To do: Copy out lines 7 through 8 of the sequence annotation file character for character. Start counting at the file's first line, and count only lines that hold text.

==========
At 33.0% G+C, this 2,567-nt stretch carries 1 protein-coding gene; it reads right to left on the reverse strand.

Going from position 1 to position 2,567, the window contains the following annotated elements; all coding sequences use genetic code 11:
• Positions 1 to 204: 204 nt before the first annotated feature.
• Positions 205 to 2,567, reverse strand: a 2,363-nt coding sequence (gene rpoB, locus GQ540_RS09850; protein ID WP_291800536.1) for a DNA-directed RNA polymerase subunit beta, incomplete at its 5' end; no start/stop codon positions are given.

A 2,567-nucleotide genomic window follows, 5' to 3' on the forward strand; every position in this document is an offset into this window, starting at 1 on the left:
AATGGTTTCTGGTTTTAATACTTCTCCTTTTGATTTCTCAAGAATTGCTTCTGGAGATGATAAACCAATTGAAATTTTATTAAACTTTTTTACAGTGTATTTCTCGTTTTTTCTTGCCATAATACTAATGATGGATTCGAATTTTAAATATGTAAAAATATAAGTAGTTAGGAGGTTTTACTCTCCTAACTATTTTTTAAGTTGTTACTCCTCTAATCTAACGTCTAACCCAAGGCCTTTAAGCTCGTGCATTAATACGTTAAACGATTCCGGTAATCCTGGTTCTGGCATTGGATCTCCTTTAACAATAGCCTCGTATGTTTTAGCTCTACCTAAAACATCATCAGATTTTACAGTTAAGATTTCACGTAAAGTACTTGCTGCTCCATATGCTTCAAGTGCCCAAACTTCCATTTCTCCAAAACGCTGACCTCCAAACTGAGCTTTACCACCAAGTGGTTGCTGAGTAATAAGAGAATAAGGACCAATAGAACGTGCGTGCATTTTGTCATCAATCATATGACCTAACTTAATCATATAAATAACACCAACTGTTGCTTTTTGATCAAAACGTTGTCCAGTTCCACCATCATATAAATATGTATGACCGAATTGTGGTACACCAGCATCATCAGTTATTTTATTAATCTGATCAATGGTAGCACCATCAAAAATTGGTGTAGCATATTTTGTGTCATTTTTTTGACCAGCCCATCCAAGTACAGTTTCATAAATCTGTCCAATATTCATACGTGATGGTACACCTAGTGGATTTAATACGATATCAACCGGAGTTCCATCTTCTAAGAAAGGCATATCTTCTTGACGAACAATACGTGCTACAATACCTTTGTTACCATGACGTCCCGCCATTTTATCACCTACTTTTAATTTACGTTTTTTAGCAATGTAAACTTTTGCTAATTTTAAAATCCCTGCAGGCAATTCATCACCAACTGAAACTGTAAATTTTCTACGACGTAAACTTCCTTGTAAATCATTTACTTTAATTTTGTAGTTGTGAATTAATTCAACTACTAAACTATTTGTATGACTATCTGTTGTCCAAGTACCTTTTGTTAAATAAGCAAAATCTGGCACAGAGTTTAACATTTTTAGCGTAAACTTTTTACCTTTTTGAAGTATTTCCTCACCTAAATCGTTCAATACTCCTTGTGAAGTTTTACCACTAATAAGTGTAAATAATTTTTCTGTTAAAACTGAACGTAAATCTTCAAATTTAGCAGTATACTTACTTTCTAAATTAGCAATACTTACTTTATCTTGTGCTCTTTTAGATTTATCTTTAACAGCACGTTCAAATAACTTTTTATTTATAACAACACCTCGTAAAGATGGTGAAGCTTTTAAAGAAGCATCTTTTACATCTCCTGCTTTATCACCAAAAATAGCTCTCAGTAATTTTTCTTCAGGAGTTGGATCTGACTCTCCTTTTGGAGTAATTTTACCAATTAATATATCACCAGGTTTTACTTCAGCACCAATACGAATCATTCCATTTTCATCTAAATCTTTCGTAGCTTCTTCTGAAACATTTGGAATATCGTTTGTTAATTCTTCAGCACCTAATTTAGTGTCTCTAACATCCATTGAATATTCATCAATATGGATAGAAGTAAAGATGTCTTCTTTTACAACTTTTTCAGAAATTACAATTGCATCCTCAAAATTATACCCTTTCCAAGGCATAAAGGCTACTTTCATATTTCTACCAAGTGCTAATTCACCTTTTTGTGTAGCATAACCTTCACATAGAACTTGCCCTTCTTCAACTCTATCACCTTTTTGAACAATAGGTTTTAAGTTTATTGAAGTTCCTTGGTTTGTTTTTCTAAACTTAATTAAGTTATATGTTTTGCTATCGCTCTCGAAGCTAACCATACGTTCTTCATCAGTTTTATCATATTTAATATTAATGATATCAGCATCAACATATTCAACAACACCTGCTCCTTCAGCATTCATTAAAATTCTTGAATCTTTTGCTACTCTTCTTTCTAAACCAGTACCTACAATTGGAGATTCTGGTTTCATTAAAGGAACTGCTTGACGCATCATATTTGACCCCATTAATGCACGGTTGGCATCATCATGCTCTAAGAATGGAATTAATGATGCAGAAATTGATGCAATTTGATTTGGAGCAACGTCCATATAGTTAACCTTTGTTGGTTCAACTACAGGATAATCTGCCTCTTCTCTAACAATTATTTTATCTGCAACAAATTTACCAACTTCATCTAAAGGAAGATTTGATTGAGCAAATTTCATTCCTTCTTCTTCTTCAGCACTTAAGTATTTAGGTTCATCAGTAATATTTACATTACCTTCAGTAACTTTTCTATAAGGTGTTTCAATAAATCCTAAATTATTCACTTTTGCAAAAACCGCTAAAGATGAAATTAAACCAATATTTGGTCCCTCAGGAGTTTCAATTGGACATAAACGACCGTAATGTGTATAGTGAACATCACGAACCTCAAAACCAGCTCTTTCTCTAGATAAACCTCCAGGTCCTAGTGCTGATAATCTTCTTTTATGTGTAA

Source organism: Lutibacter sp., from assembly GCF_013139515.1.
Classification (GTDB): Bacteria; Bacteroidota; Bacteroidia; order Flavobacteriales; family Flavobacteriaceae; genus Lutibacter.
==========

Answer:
Source organism: Lutibacter sp., from assembly GCF_013139515.1.
Classification (GTDB): Bacteria; Bacteroidota; Bacteroidia; order Flavobacteriales; family Flavobacteriaceae; genus Lutibacter.